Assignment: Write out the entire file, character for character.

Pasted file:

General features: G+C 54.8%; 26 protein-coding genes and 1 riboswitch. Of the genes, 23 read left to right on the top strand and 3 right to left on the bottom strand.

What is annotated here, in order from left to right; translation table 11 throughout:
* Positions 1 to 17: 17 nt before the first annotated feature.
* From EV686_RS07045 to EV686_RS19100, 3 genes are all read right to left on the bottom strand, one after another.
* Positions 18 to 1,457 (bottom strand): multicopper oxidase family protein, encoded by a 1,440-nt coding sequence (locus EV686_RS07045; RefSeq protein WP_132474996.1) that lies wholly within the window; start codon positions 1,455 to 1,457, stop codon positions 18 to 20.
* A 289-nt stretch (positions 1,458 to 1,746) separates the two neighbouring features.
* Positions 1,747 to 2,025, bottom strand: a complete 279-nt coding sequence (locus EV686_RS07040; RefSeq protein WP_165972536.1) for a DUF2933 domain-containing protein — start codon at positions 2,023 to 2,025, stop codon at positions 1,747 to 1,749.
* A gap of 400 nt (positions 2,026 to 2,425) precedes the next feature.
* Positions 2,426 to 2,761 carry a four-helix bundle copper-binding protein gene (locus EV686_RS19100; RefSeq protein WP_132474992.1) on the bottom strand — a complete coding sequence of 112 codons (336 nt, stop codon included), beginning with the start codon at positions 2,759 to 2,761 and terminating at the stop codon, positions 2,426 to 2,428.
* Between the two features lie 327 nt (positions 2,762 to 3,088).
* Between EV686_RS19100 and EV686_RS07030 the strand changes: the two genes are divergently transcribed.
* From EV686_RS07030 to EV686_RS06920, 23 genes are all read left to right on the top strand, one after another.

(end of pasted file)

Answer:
General features: G+C 54.8%; 26 protein-coding genes and 1 riboswitch. Of the genes, 23 read left to right on the top strand and 3 right to left on the bottom strand.

What is annotated here, in order from left to right; translation table 11 throughout:
* Positions 1 to 17: 17 nt before the first annotated feature.
* From EV686_RS07045 to EV686_RS19100, 3 genes are all read right to left on the bottom strand, one after another.
* Positions 18 to 1,457 (bottom strand): multicopper oxidase family protein, encoded by a 1,440-nt coding sequence (locus EV686_RS07045; RefSeq protein WP_132474996.1) that lies wholly within the window; start codon positions 1,455 to 1,457, stop codon positions 18 to 20.
* A 289-nt stretch (positions 1,458 to 1,746) separates the two neighbouring features.
* Positions 1,747 to 2,025, bottom strand: a complete 279-nt coding sequence (locus EV686_RS07040; RefSeq protein WP_165972536.1) for a DUF2933 domain-containing protein — start codon at positions 2,023 to 2,025, stop codon at positions 1,747 to 1,749.
* A gap of 400 nt (positions 2,026 to 2,425) precedes the next feature.
* Positions 2,426 to 2,761 carry a four-helix bundle copper-binding protein gene (locus EV686_RS19100; RefSeq protein WP_132474992.1) on the bottom strand — a complete coding sequence of 112 codons (336 nt, stop codon included), beginning with the start codon at positions 2,759 to 2,761 and terminating at the stop codon, positions 2,426 to 2,428.
* Between the two features lie 327 nt (positions 2,762 to 3,088).
* Between EV686_RS19100 and EV686_RS07030 the strand changes: the two genes are divergently transcribed.
* From EV686_RS07030 to EV686_RS06920, 23 genes are all read left to right on the top strand, one after another.